HSBC Has a Long Way to Go to Meet Terms of 2012 Agreement With the Feds

Jan. 29, 2015

HSBC Has a Long Way to Go to Meet Terms of 2012 Agreement With the Feds

Public Citizen Analysis Raises Questions of Whether Bank Has Made Adequate Reforms Since Signing Deferred Prosecution Agreement Over Money Laundering Charges

WASHINGTON, D.C. – HSBC Holdings Plc has a long way to go to live up to the standard of conduct called for in a deferred prosecution agreement the bank signed with the federal government in 2012, Public Citizen said today.

HSBC, one of the world’s largest banks, agreed in 2012 to pay $1.9 billion in fines and restitution for claims of violating federal anti-money-laundering laws, among other charges, in order to avoid criminal prosecution. The agreement said that the criminal investigation into HSBC could be reopened if the bank fails to fully comply with the agreement, which called for system-wide reforms. The agreement was signed by Loretta Lynch, U.S. attorney in Brooklyn, who is now seeking Senate confirmation to become the next U.S. attorney general.

But a Public Citizen analysis released today, “Continued Concerns at HSBC,” calls into question whether the promise of reform is being realized. An annual review filed by a compliance monitor appointed to oversee the deferred prosecution agreement was submitted to the Justice Department earlier this month. A synopsis of the report is scheduled to be released in April. The Wall Street Journal reported in advance of its submission that the report would “criticize the bank and lay out ways it needs to improve.”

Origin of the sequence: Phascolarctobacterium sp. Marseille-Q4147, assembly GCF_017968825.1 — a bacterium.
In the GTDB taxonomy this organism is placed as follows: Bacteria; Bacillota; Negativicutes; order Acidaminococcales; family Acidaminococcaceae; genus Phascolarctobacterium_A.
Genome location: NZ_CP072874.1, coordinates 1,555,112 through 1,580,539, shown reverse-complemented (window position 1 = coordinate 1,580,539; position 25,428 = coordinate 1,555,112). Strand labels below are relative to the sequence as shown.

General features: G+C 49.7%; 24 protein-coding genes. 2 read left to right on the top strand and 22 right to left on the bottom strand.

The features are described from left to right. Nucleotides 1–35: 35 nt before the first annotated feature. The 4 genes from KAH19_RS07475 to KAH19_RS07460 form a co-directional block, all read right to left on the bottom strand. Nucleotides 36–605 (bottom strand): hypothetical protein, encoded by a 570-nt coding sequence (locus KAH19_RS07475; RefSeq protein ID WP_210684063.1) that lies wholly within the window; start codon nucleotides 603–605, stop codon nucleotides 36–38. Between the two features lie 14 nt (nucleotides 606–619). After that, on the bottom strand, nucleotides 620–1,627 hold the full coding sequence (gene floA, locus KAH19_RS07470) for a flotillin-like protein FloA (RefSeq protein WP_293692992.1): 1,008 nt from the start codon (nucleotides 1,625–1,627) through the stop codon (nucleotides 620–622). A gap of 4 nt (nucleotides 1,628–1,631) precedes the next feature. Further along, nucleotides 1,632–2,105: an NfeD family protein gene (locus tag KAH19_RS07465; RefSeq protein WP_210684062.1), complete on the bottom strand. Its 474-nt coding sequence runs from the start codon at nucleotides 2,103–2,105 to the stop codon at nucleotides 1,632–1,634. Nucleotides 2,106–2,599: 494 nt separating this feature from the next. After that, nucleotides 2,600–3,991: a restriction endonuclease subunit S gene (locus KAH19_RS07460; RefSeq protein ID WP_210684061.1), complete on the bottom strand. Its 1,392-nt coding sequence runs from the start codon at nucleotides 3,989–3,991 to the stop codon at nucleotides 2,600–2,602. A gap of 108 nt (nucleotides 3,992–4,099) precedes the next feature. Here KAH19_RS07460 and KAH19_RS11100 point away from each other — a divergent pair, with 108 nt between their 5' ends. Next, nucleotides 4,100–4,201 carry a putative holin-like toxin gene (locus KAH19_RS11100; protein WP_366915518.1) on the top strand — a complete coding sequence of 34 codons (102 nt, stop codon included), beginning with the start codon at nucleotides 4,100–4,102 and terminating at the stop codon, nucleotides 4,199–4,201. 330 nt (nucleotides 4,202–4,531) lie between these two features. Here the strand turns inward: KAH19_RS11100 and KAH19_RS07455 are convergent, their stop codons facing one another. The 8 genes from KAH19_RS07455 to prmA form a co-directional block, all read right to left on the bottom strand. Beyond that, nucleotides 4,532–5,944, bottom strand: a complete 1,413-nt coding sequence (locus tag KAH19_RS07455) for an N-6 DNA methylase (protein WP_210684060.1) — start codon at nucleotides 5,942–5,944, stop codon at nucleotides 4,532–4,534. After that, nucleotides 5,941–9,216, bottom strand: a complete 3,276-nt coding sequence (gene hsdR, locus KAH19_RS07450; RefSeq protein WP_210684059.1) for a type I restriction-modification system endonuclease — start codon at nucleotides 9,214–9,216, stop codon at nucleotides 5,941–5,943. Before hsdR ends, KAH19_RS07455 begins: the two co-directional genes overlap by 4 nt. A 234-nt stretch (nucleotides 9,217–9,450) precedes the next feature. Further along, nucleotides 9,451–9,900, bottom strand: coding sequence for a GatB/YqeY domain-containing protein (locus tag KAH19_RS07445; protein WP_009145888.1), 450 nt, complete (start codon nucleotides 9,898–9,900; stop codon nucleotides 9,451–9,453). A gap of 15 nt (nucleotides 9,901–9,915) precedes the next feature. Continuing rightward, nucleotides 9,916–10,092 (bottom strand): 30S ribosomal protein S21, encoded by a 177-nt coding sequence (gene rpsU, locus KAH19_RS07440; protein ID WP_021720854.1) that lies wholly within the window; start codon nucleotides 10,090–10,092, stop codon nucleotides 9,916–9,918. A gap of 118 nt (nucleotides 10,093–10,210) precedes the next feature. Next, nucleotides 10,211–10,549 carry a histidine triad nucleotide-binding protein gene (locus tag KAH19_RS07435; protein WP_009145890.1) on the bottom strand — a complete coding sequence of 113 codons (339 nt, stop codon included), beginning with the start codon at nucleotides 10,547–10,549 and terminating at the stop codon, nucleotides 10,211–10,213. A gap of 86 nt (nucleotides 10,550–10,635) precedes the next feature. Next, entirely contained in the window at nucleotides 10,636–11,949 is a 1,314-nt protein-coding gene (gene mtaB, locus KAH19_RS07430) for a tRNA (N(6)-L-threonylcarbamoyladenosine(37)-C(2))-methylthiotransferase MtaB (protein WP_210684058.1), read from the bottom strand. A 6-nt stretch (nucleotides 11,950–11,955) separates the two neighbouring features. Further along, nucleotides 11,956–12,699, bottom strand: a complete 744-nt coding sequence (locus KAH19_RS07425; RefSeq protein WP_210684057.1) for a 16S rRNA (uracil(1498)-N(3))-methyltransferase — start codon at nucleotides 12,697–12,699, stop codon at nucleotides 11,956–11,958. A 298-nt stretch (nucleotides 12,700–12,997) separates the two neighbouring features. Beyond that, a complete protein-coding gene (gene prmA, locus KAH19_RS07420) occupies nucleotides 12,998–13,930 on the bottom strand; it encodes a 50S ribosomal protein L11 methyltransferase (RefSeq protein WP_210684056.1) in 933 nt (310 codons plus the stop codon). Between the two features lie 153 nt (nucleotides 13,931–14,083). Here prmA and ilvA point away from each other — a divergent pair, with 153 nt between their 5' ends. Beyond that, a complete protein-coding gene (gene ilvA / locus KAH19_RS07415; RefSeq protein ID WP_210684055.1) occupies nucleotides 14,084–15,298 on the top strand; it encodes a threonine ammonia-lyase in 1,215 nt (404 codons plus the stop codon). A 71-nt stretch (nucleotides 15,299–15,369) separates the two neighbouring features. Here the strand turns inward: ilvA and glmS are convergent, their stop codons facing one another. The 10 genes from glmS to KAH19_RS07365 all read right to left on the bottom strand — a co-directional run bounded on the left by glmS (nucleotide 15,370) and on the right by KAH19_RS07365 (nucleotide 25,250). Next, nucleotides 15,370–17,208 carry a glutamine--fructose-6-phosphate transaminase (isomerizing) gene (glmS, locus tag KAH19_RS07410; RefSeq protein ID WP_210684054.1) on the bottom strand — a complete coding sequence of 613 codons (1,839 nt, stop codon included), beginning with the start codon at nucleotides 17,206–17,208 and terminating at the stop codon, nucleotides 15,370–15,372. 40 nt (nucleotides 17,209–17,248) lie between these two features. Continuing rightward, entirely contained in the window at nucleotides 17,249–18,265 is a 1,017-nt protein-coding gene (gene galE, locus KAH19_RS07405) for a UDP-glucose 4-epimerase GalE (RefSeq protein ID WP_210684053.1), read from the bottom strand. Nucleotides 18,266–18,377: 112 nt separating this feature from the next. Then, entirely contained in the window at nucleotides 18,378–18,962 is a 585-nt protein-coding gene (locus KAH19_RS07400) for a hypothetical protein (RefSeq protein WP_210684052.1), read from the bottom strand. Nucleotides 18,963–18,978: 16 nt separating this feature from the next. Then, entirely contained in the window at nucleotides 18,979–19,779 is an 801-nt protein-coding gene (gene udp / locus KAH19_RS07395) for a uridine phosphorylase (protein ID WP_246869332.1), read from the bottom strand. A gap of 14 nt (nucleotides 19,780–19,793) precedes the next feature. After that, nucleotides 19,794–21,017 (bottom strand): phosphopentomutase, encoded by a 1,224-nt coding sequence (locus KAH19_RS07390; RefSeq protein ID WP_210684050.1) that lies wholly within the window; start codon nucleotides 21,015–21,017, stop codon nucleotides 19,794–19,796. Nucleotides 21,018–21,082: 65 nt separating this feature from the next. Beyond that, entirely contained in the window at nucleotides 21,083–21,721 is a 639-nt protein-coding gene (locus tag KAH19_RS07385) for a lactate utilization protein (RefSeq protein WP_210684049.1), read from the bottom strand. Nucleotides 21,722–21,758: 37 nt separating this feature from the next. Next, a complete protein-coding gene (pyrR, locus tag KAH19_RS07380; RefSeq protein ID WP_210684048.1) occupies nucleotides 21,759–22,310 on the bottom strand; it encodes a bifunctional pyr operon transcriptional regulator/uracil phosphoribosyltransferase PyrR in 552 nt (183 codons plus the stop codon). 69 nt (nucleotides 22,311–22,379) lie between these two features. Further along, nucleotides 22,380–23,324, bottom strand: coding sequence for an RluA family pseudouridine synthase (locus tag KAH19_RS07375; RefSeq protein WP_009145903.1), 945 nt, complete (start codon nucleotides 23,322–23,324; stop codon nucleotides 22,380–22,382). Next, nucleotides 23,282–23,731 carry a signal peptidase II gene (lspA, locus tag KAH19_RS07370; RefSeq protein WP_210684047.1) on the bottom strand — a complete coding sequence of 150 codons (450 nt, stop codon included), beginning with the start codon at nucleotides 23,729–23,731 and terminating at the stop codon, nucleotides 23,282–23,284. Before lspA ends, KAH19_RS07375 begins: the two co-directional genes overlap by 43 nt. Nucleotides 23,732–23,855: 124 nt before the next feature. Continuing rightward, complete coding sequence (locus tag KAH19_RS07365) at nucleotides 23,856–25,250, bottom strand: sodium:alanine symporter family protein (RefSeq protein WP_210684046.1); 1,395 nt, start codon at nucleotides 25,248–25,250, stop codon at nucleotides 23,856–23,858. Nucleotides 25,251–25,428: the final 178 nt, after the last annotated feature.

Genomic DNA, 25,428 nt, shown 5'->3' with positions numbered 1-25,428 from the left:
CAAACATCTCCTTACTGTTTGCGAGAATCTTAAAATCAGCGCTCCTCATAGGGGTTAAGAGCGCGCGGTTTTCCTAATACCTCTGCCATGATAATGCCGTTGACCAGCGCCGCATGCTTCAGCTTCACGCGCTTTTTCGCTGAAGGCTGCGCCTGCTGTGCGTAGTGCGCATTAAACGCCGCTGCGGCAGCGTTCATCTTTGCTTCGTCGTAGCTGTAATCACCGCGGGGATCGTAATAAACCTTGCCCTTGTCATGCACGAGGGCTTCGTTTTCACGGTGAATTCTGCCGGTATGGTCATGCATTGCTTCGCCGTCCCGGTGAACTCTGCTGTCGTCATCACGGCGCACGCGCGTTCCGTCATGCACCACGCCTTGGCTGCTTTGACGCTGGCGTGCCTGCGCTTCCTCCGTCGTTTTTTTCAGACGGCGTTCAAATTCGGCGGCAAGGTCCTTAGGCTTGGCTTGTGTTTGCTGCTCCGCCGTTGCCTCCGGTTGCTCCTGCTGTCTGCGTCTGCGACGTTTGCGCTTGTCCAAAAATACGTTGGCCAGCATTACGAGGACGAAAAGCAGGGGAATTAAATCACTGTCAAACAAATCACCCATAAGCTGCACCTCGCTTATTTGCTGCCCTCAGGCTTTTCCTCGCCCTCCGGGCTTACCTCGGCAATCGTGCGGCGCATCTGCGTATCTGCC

Public Citizen’s report highlights a number of recent investigations involving HSBC that show cause for concern:

  • The Justice Department announced in December 2014 that the government is investigating U.S. taxpayers who may have used the services of Sovereign Management & Legal, Ltd. to avoid paying taxes. HSBC operated “correspondent bank accounts” with Sovereign’s banks in Panama and Hong Kong, the Justice Department said. On its website, Sovereign describes its services as enabling customers to store funds offshore anonymously.Brian Mahany, a specialist in offshore tax issues, told Public Citizen that Sovereign’s description of its practices raises “not just one red flag but dozens of red flags,” and that HSBC anti-money laundering officials should have advised the company to stay away from Sovereign.
  • In a separate matter, in November 2014, Belgian prosecutors charged HSBC’s private banking unit in Switzerland with “serious and organized tax fraud, money laundering and unlawful exercise of the profession of financial intermediary” from 2003 to the present.A statement by the prosecutors accused HSBC of “making offshore companies available to certain privileged clients … particularly in Panama and the Virgin Islands” and said that these companies’ “sole purpose is to hide the assets of clients.”
  • In another matter, on Tuesday, the British Financial Conduct Authority listed HSBC among 11 banks and credit card issuers that would pay compensation to customers to whom they sold credit card insurance that the conduct authority deemed unnecessary because customers generally are not liable for fraudulent credit card purchases.“This sounds like fraud. If this was any other walk of life they’d all be heading straight to prison,” British Member of Parliament John Mann told the Daily Mail.

“The supposed redeeming aspect of the deferred prosecution agreement that HSBC received was that it would force the bank to clean up its act,” said Public Citizen researcher Andrew Perez. “The revelations of the past few months do not provide much reason to have confidence.”

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